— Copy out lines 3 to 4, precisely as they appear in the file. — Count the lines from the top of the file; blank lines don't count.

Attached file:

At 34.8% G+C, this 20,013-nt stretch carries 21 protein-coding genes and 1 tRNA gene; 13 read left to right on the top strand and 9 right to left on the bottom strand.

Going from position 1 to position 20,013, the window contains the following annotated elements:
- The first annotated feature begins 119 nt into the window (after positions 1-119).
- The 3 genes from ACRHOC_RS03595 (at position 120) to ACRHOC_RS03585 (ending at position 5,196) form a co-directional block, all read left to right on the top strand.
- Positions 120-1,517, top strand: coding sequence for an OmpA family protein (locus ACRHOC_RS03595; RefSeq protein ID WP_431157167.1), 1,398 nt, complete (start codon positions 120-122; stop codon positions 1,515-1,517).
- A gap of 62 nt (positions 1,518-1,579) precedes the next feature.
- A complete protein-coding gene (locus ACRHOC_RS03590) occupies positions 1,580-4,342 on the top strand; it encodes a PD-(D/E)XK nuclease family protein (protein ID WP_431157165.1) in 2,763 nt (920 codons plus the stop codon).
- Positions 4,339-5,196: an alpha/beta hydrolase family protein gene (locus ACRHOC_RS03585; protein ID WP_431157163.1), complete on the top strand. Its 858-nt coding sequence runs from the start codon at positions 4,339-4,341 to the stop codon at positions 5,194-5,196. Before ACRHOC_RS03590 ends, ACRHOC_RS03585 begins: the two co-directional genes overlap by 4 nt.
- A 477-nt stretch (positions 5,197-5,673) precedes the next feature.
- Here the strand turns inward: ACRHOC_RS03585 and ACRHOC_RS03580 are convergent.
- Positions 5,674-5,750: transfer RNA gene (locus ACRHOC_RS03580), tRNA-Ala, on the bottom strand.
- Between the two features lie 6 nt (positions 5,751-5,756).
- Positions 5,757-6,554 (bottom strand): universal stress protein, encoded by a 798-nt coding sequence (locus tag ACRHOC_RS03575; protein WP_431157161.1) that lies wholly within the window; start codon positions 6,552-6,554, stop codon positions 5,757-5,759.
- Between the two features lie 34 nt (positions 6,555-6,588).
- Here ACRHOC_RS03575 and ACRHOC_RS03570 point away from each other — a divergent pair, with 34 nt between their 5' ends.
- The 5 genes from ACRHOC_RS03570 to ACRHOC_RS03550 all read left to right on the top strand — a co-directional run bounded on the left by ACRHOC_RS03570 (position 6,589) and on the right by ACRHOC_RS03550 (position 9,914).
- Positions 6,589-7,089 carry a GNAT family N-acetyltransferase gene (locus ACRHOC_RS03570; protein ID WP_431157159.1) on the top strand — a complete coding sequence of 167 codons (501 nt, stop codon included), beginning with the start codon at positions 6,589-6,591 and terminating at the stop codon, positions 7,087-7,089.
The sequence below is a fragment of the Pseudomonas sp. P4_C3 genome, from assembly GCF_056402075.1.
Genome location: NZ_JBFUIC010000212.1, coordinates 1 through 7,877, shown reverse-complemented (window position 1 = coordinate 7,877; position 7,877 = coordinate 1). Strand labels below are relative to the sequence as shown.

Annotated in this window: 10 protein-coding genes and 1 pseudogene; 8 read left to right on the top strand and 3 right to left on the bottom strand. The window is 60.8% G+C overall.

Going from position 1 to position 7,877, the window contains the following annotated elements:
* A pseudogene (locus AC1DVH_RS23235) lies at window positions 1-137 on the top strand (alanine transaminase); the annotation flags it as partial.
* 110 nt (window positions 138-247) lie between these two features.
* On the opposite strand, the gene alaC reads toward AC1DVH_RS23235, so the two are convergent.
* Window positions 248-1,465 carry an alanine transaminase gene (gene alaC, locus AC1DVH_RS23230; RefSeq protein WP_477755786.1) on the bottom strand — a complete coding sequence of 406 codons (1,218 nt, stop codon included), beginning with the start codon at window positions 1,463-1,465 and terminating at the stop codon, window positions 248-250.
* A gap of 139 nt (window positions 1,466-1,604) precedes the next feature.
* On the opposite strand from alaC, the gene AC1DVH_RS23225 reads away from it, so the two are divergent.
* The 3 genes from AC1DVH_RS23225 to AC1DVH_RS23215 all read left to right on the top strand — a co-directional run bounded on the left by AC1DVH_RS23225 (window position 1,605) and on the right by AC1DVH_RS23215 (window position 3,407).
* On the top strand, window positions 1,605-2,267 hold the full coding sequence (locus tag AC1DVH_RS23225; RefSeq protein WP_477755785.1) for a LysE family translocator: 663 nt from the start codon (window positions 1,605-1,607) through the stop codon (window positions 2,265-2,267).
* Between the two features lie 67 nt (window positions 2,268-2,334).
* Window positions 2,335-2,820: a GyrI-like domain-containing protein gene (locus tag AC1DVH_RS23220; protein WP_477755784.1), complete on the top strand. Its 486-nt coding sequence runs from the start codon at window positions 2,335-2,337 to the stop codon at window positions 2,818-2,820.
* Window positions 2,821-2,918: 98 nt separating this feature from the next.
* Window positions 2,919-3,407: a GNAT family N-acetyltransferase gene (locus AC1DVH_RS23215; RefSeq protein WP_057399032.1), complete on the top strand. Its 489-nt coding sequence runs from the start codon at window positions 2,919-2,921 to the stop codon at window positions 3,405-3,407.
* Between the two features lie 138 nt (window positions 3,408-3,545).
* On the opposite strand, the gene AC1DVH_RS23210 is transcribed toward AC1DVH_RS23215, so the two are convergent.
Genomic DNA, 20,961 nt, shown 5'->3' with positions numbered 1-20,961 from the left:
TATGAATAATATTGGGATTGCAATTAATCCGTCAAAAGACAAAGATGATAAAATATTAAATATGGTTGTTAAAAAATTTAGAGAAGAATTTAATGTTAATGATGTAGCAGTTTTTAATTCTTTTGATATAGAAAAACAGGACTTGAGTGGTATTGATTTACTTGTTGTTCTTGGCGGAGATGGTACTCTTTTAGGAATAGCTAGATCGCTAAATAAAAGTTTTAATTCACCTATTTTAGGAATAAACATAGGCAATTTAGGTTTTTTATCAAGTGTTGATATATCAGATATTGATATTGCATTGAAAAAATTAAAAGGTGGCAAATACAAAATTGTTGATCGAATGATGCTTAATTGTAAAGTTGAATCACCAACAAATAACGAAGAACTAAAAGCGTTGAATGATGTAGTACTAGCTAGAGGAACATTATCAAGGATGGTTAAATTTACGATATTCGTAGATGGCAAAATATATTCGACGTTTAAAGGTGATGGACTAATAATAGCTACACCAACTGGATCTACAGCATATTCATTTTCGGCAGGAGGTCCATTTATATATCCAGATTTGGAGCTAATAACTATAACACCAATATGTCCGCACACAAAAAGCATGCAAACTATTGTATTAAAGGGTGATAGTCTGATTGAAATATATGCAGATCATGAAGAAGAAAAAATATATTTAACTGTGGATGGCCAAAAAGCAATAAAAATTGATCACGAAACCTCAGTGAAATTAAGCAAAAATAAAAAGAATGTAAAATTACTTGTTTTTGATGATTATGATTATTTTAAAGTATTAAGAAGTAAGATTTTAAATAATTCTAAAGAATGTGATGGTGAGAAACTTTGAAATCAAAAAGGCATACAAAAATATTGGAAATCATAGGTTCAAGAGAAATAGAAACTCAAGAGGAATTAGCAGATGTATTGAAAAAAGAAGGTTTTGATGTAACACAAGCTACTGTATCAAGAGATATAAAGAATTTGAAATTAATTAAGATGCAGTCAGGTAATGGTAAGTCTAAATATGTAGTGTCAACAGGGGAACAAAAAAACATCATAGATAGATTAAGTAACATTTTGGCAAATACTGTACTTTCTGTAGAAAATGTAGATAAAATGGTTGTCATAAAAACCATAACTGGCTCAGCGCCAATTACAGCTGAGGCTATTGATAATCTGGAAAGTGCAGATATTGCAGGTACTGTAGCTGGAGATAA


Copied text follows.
- The first annotated feature begins 119 nt into the window (after positions 1-119).
- The 3 genes from ACRHOC_RS03595 (at position 120) to ACRHOC_RS03585 (ending at position 5,196) form a co-directional block, all read left to right on the top strand.